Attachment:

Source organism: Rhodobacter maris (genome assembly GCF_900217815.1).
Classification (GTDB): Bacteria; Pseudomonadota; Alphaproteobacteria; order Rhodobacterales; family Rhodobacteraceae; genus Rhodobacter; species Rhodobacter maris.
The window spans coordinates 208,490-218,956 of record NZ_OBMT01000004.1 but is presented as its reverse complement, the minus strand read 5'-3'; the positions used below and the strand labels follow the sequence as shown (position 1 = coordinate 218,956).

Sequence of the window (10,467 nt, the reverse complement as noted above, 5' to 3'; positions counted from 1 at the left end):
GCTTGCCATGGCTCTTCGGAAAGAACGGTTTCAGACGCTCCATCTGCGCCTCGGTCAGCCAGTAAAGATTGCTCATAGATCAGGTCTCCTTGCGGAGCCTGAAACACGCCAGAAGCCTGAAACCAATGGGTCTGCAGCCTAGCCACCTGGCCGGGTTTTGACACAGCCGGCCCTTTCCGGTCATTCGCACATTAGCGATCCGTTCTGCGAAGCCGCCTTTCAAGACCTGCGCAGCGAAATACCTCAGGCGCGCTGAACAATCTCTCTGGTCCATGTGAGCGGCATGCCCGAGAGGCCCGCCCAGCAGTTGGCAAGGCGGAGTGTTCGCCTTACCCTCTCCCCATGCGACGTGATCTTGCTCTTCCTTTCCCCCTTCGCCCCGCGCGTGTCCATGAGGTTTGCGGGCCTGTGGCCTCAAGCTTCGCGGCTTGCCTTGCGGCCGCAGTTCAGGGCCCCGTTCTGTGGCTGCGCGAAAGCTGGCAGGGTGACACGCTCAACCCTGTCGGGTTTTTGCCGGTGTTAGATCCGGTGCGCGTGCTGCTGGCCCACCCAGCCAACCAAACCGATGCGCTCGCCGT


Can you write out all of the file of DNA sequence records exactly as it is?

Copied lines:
Source organism: Rhodobacter maris (genome assembly GCF_900217815.1).
Classification (GTDB): Bacteria; Pseudomonadota; Alphaproteobacteria; order Rhodobacterales; family Rhodobacteraceae; genus Rhodobacter; species Rhodobacter maris.
The window spans coordinates 208,490-218,956 of record NZ_OBMT01000004.1 but is presented as its reverse complement, the minus strand read 5'-3'; the positions used below and the strand labels follow the sequence as shown (position 1 = coordinate 218,956).

Sequence of the window (10,467 nt, the reverse complement as noted above, 5' to 3'; positions counted from 1 at the left end):
GCTTGCCATGGCTCTTCGGAAAGAACGGTTTCAGACGCTCCATCTGCGCCTCGGTCAGCCAGTAAAGATTGCTCATAGATCAGGTCTCCTTGCGGAGCCTGAAACACGCCAGAAGCCTGAAACCAATGGGTCTGCAGCCTAGCCACCTGGCCGGGTTTTGACACAGCCGGCCCTTTCCGGTCATTCGCACATTAGCGATCCGTTCTGCGAAGCCGCCTTTCAAGACCTGCGCAGCGAAATACCTCAGGCGCGCTGAACAATCTCTCTGGTCCATGTGAGCGGCATGCCCGAGAGGCCCGCCCAGCAGTTGGCAAGGCGGAGTGTTCGCCTTACCCTCTCCCCATGCGACGTGATCTTGCTCTTCCTTTCCCCCTTCGCCCCGCGCGTGTCCATGAGGTTTGCGGGCCTGTGGCCTCAAGCTTCGCGGCTTGCCTTGCGGCCGCAGTTCAGGGCCCCGTTCTGTGGCTGCGCGAAAGCTGGCAGGGTGACACGCTCAACCCTGTCGGGTTTTTGCCGGTGTTAGATCCGGTGCGCGTGCTGCTGGCCCACCCAGCCAACCAAACCGATGCGCTCGCCGT